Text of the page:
British actor and Line of Duty star Tommy Jessop has today been announced as the latest Ambassador for Mencap - a UK learning disability charity.

Jessop, aged 36, hit the headlines last year playing Terry Boyle in the hit show Line of Duty. He was the first actor with Down’s syndrome to star in a prime-time BBC drama, playing Ben in Mark Haddon’s BAFTA nominated Coming Down the Mountain, following this with guest lead roles in Casualty, Holby City and other TV roles and radio plays for BBC Radio 4. Tommy is the winner of various Best Actor awards for his short films and also the first professional actor with Down’s syndrome to tour theatres as Hamlet and the first to become a full voting member of BAFTA.

In July 2021, Jessop received an honorary Doctorate of Arts from the University of Winchester for his services to the entertainment industry.

There are 1.5 million people in the UK who have a learning disability, many of whom face stigma and discrimination every day of their lives. Recent research from Mencap for its 75th anniversary revealed that two thirds of Brits don’t know what a learning disability is and two in five Brits (42%) have not seen someone with a learning disability in the media in the past year – one of the reasons for the lack of understanding in this country. The research also revealed that a third (33%) of people in the UK say they would feel more comfortable talking to someone with a learning disability if they saw them featured more often in the media.

Tommy plans to use his new position as Mencap Ambassador to get rid of the common perception that people with a learning disability cannot do certain things.

Speaking of his new role as Mencap Ambassador, Tommy Jessop says:People with a learning disability should be able to do anything we want, for example getting married or being a role model for people to look up to.  I am proud and honoured to be a Mencap Ambassador. I hope through this role I can help Mencap keep doing what they do best to carry on their really hard work in the future.”

Edel Harris, Chief Executive of the learning disability charity Mencap, said: “We are delighted to welcome Tommy Jessop as our Ambassador. Like the rest of the nation, I was gripped by the last season of Line of Duty and was delighted to see someone who has Down’s syndrome on such a popular and prime time TV show. It’s incredibly important because representation really does matter and I’m thrilled he’s joined the Mencap family.

“Having Tommy on board as an Ambassador is a great way to de-stigmatise and challenge misconceptions about people who have Down’s syndrome and/or who have a learning disability. He will also help us increase the visibility of people with a learning disability across the media and society to help transform attitudes. Our vision is for the UK to be the best place in the world to live a happy and healthy life if you have a learning disability and I look forward to working alongside Tommy to make this vision a reality."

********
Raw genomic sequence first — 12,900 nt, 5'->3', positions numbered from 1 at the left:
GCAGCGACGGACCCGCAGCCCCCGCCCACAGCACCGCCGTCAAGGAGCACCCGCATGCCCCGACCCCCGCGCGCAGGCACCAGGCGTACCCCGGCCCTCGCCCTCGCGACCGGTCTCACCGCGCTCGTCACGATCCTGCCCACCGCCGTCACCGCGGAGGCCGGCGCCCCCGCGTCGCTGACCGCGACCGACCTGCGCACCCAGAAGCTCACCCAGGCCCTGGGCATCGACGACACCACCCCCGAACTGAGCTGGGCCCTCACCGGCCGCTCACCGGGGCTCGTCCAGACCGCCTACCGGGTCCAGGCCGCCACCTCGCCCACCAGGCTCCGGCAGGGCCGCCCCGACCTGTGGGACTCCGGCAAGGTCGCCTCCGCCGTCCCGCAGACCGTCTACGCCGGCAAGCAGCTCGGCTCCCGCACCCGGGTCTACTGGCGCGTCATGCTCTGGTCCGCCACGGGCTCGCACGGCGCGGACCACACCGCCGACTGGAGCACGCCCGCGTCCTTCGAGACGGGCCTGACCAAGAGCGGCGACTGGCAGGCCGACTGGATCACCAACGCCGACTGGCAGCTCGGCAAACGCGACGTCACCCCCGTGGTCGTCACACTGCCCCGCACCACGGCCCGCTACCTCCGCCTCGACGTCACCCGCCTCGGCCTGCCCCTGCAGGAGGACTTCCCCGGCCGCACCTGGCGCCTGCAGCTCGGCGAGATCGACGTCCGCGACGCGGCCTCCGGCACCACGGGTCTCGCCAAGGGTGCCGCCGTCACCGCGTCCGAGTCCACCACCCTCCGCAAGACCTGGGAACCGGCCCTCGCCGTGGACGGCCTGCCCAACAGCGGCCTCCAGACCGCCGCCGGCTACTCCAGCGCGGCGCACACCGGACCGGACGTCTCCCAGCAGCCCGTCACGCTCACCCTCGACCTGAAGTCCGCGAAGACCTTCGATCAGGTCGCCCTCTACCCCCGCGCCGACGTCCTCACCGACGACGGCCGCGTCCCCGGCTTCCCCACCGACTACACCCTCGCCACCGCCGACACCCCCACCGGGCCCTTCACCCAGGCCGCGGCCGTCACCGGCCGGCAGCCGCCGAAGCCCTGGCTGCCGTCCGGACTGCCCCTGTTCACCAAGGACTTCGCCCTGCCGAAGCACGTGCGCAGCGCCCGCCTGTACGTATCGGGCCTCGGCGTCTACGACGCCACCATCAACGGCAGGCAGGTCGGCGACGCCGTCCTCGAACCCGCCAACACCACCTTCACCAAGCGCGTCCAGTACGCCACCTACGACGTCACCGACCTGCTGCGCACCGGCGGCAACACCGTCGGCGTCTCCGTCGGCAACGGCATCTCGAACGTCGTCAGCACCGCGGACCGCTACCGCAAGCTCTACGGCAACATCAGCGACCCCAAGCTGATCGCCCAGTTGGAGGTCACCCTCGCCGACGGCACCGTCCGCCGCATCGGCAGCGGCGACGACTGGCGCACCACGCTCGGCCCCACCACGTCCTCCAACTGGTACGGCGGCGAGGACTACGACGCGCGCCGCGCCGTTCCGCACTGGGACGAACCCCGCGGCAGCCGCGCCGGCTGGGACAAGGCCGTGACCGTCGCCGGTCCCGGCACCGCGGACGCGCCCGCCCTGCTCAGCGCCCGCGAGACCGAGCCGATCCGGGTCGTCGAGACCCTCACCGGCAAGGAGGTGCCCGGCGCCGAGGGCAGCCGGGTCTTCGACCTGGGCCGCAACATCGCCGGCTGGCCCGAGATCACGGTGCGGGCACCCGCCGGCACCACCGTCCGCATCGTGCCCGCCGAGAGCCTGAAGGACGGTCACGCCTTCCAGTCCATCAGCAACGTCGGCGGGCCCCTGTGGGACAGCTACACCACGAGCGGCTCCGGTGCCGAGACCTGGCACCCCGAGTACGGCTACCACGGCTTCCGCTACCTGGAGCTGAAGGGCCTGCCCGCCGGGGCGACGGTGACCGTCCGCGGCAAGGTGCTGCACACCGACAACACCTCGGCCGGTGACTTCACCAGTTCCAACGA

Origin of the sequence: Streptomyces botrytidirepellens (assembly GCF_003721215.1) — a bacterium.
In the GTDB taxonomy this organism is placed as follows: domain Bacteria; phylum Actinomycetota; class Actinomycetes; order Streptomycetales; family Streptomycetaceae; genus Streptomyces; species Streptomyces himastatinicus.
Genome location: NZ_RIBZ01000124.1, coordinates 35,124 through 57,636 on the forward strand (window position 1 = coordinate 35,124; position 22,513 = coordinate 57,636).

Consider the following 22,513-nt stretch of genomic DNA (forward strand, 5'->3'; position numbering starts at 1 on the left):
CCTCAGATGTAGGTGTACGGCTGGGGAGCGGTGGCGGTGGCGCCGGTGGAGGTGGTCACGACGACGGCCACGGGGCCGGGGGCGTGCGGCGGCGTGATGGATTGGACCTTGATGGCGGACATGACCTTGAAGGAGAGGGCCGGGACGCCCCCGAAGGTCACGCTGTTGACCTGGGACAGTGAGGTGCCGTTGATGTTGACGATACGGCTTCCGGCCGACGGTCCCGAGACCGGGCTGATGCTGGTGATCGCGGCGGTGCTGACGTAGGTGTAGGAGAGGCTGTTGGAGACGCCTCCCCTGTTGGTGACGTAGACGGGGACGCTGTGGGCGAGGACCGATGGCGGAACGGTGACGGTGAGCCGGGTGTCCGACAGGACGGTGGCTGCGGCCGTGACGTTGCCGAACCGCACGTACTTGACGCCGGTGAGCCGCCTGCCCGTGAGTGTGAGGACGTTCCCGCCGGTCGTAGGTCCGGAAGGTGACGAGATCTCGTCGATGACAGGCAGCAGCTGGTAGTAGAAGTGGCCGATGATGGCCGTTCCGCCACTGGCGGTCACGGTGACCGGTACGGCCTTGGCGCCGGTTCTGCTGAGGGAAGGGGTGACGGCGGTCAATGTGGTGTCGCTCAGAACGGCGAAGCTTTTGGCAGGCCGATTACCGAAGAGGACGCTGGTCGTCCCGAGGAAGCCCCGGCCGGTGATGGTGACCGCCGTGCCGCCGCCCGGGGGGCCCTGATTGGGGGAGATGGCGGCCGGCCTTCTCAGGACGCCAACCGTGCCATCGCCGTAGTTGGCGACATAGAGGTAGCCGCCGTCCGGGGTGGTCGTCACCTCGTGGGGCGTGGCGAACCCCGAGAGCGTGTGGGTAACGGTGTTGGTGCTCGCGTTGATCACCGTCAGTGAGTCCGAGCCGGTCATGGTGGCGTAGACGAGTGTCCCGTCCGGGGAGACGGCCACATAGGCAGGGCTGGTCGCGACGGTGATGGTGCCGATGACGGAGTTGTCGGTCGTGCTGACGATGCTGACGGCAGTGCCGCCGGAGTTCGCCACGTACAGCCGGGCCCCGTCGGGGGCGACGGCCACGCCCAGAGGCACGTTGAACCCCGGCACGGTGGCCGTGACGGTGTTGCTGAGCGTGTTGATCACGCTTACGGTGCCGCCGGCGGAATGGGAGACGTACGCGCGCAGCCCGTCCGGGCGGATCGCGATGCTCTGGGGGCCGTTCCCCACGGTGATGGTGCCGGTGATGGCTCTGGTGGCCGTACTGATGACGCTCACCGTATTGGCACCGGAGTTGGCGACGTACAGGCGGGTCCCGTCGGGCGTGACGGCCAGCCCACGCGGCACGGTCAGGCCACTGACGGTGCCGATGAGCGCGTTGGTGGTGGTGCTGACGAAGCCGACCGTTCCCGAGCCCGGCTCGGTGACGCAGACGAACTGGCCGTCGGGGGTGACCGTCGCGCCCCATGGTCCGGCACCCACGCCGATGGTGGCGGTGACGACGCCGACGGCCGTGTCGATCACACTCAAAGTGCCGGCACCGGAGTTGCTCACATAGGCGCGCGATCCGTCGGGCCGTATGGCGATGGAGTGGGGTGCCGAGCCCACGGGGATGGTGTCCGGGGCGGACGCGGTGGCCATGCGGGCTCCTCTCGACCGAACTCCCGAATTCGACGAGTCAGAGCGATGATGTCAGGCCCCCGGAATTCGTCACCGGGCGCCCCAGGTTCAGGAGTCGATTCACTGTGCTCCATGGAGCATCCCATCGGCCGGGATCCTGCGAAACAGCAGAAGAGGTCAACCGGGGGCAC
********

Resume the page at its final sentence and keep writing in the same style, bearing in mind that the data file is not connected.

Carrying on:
Tommy joins George Webster, who last year made history when he became the first CBeebies presenter who has Down’s syndrome and Harvey Price who was born with Septic Optic Dysplasia, Prader-Willi syndrome, autism and a learning disability, as Mencap Ambassadors. More Ambassadors will be announced in the coming months.

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Notes to editors:

For further information or to arrange an interview with a Mencap spokesperson or case study , please contact Mencap’s media team on: or 020 7696 5414 (including out of hours).         

About Mencap  

There are approximately 1.5 million people with a learning disability in the UK. Mencap works to support people with a learning disability, their families and carers by fighting to change laws, improve services and access to education , employment and leisure facilities. Mencap supports thousands of people with a learning disability to live their lives the way they want:     

For advice and information about learning disability and Mencap services in your area, contact Mencap’s Freephone Learning Disability Helpline on 0808 808 1111 (10am-3pm, Monday-Friday) or email        

What is a learning disability?    

  • A learning disability is a reduced intellectual ability which means that people might need support with everyday tasks – for example shopping and cooking, or travelling to new places – which affects someone for their whole life;    
  • Learning disability is NOT a mental illness or a learning difficulty, such as dyslexia . Very often the term ‘learning difficulty’ is wrongly used interchangeably with ‘learning disability’;     
  • People with a learning disability can take longer to learn new things and may need support to develop new skills, understand difficult information and engage with other people. The level of support someone needs is different with every individual. For example, someone with a severe learning disability might need much more support with daily tasks than someone with a mild learning disability.